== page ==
Credit for time spent in custody as a condition of a stay of imposition or stay of execution is limited to time spent in jails, workhouses, and regional correctional facilities. Credit should not be extended for time spent in residential treatment facilities or on electronic monitoring as a condition of a stay of imposition or stay of execution.
Minn. Sent. Guidelines cmt. III.C.04; see also Bradley, 629 N.W.2d at 464-65.
The district court found that respondent established his entitlement to credit for the 288 days he served in Bar None’s program. The court acknowledged that Bar None is a “residential treatment facility.” But the court concluded, after examining photographs and descriptions of the Bar None secure Lakeview facility and intensive-treatment program, that the program had a “punitive impact” resulting from “living behind a fence and locked and barred doors and windows.” Consequently, the district court concluded that the program was indistinguishable from Minnesota correctional facilities. The court concluded that respondent would be denied equal protection under the United States Constitution if he were not granted jail credit for time served in the program.
Appellant primarily relies on two cases to support its argument. See Bradley, 629 N.W.2d at 462; State v. Peterson, 359 N.W.2d 708 (Minn. App. 1984), review denied (Minn. Mar. 13, 1985). The Bradley court determined that the sentencing-guidelines provision denying jail credit for attendance at residential treatment centers did not violate equal protection for three reasons: (1) residential treatment centers are alternatives to punishment for the offense committed; (2) offenders who spend probationary time in a treatment facility would ultimately incur less punishment than those who would spend the same time in state custody; and (3) “awarding jail credit for time spent in a treatment program would tend to diminish the incentive to succeed in treatment” and “failure should not be rewarded.” Bradley, 629 N.W.2d at 466-67.
The Peterson court determined that, although the treatment facility in question was a “physically secure structure similar to many correctional institutions,” granting jail credit for attendance there would be “counter to the express provisions of the Sentencing Guidelines.” Peterson, 359 N.W.2d at 710.
Here, the district court distinguished Peterson by noting that there was little, if any, analysis of the equal-protection issue by the Peterson court. Furthermore, the district court distinguished Bradley by stating that the degree of restraint in Bradley was largely unknown; but here the district court opined, “we do know the degree of restraint of personal liberty involved; and it is substantial.” The district court determined that, although the facility is administrated by a private entity, and “putting aside whatever the legislature, corrections officials, program providers, or judges say about the purposes of these facilities, incarceration in a locked unit for 288 days is punishment for a 16-17 year old.”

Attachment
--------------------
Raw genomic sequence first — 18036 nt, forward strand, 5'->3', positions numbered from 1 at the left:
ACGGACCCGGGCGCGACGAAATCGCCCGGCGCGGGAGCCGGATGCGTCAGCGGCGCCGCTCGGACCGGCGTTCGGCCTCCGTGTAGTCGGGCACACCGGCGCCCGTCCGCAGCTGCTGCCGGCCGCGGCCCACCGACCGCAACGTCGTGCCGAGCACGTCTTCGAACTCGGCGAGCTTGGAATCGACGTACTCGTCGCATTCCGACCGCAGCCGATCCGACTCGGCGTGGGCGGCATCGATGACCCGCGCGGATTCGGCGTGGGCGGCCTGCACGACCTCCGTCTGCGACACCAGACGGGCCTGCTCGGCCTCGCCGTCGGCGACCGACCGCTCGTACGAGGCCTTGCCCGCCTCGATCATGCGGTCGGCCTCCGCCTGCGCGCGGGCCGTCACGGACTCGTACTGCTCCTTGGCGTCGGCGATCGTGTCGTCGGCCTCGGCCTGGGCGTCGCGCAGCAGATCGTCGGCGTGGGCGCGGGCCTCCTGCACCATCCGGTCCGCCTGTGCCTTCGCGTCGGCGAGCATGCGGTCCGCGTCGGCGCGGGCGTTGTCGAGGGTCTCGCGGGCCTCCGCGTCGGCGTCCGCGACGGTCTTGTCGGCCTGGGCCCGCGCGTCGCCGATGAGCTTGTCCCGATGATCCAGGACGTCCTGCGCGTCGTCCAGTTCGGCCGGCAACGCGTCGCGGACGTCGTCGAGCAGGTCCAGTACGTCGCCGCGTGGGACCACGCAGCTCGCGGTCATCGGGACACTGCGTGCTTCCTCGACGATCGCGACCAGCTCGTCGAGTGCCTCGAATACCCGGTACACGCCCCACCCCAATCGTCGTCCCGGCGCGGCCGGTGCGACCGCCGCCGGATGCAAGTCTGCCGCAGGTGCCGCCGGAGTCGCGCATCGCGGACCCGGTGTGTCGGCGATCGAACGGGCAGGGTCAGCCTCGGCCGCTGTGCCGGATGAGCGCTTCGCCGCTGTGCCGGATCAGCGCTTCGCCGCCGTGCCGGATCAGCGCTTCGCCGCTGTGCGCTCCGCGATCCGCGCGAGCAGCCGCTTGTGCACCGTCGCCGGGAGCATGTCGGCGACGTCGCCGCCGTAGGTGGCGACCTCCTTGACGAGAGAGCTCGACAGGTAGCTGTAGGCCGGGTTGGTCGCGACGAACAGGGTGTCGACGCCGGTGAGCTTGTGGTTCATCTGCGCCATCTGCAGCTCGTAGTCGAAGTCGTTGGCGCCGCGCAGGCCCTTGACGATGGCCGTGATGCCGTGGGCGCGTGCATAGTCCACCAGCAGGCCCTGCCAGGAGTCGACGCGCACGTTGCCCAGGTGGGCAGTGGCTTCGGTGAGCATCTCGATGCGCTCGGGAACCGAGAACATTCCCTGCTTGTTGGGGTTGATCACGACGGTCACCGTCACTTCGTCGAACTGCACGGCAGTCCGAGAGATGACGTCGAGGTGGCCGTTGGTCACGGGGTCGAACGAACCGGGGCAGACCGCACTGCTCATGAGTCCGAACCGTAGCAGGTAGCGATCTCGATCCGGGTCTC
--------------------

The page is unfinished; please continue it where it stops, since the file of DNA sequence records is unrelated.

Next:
Despite the court’s acknowledgement that Bar None is a “residential treatment facility,” the district court concentrated on the level of security and the punitive impact of the program. The sentencing guidelines and case law, however, do not support the district court’s conclusion. Although “fairness and equity” are important in the determination of awarding jail credit, the sentencing guidelines expressly deny jail credit for time served in “residential treatment facilities.” Minn. Sent. Guidelines cmt. III.C.04.
We conclude that the district court erred by granting respondent 288 days of jail credit for the time he served in the Bar None intensive-treatment program, and we therefore reverse.
 There seems little doubt that the level of security at the Bar None intensive-treatment program meets or exceeds the security level at some Minnesota correctional facilities and we are not unsympathetic to the district court’s observations on this point. But precedent and the sentencing guidelines simply do not permit jail credit under these facts.